Ahead Of Summer Heat, Prescribed Burns Reduce Fuels
Prescribed burns continue through parts of Oregon, including the McKenzie River Corridor where last fall’s devastating Holiday Farm Fire occurred.
Outside the Delta Campground site near Highway 126, Tiffany Olsen attaches a large hose between a hydrant and a water tender - a truck capable of carrying 1,500 gallons of water.
“Hopefully this will fill the right way and not wash the tender again," she laughed.
Olsen is with the McKenzie River Ranger District. They’re wrapping up a prescribed burn at a site called Buck 3 this week.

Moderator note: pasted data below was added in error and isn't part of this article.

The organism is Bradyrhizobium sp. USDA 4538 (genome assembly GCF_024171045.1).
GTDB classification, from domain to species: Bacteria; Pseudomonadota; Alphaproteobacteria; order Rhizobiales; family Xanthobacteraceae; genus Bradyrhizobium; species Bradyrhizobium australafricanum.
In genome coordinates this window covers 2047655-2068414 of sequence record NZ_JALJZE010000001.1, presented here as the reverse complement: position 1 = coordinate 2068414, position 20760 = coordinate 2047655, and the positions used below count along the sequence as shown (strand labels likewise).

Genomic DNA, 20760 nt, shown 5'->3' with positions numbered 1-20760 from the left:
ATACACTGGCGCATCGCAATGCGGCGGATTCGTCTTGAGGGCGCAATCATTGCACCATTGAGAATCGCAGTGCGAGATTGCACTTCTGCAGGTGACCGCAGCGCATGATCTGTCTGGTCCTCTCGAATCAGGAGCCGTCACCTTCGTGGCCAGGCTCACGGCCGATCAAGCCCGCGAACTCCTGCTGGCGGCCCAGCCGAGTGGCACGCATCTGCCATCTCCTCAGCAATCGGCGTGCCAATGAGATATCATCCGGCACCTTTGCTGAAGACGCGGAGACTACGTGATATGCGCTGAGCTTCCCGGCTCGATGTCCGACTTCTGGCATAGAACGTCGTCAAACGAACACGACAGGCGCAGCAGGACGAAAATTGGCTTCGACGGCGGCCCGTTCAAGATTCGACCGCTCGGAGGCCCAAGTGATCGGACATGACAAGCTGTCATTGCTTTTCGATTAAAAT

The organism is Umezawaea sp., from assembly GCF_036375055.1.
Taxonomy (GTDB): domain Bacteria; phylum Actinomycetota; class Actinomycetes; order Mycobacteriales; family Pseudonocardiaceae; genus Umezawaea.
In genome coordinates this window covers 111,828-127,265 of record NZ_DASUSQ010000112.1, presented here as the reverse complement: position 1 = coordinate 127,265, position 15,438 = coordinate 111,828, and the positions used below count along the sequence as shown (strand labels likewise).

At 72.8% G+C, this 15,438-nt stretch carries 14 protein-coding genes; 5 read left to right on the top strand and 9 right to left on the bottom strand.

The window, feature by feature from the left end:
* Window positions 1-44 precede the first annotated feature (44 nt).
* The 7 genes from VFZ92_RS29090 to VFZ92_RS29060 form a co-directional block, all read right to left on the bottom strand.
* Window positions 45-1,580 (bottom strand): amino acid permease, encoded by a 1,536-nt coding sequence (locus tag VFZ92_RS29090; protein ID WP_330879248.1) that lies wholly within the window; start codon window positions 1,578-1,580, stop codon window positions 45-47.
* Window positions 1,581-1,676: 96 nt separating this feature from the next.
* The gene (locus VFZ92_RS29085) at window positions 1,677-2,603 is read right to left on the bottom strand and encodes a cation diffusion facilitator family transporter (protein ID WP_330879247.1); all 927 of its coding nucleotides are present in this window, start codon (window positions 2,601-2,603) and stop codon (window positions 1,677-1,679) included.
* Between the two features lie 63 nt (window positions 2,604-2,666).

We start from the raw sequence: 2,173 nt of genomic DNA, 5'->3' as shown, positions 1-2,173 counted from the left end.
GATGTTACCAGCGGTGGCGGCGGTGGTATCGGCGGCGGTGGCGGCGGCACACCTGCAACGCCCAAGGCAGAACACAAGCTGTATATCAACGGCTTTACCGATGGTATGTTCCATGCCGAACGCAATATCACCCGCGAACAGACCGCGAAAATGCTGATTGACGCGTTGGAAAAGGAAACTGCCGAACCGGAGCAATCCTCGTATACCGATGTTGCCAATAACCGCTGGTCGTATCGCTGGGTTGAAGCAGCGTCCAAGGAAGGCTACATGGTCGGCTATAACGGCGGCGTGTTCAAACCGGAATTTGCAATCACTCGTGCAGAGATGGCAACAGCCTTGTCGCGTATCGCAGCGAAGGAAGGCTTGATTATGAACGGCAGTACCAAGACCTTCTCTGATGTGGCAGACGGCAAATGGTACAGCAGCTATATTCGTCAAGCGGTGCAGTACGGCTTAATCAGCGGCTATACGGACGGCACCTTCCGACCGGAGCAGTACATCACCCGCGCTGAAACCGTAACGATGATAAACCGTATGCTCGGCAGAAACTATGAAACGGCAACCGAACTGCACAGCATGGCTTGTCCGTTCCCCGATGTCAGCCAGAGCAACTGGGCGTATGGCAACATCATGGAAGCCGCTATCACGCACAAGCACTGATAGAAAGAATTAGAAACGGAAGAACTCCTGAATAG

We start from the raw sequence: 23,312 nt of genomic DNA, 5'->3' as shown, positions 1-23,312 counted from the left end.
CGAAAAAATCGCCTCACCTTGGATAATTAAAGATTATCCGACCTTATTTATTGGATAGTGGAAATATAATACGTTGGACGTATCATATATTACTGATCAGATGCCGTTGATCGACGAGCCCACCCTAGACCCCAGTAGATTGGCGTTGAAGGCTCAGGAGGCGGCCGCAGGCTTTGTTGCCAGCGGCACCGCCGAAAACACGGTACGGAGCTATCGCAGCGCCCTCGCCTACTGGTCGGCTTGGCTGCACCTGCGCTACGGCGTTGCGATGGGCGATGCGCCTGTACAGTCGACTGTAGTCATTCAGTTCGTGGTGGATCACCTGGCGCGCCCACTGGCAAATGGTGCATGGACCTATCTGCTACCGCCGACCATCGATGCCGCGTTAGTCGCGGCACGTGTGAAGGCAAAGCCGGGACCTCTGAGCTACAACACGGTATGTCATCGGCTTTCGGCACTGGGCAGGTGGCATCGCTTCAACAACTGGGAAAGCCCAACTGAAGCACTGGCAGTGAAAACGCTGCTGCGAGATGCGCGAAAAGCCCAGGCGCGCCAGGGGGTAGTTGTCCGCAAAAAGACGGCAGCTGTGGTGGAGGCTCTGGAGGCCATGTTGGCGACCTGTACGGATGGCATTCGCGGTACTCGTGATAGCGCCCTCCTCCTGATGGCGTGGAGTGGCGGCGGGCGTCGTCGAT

Joanie Schmidgall of the U.S. Forest Service says these burns reduce fuel for any potential wildfires.
“Prescribed burning has a little bit of a Goldilocks theme to it," she explained.
"If it’s too wet, we can’t burn successfully because it’ll be too wet to consume the fuel on the forest and to help reduce that fire danger. But if too dry, then obviously we won’t burn either because it can be unsafe.”
Schmidgall says prescribed burns are only conducted when fuel moisture, weather, temperatures, and wind speeds are ideal.
The U.S. Forest Service has an online map detailing prescribed burns for the region, including the Willamette National Forest.
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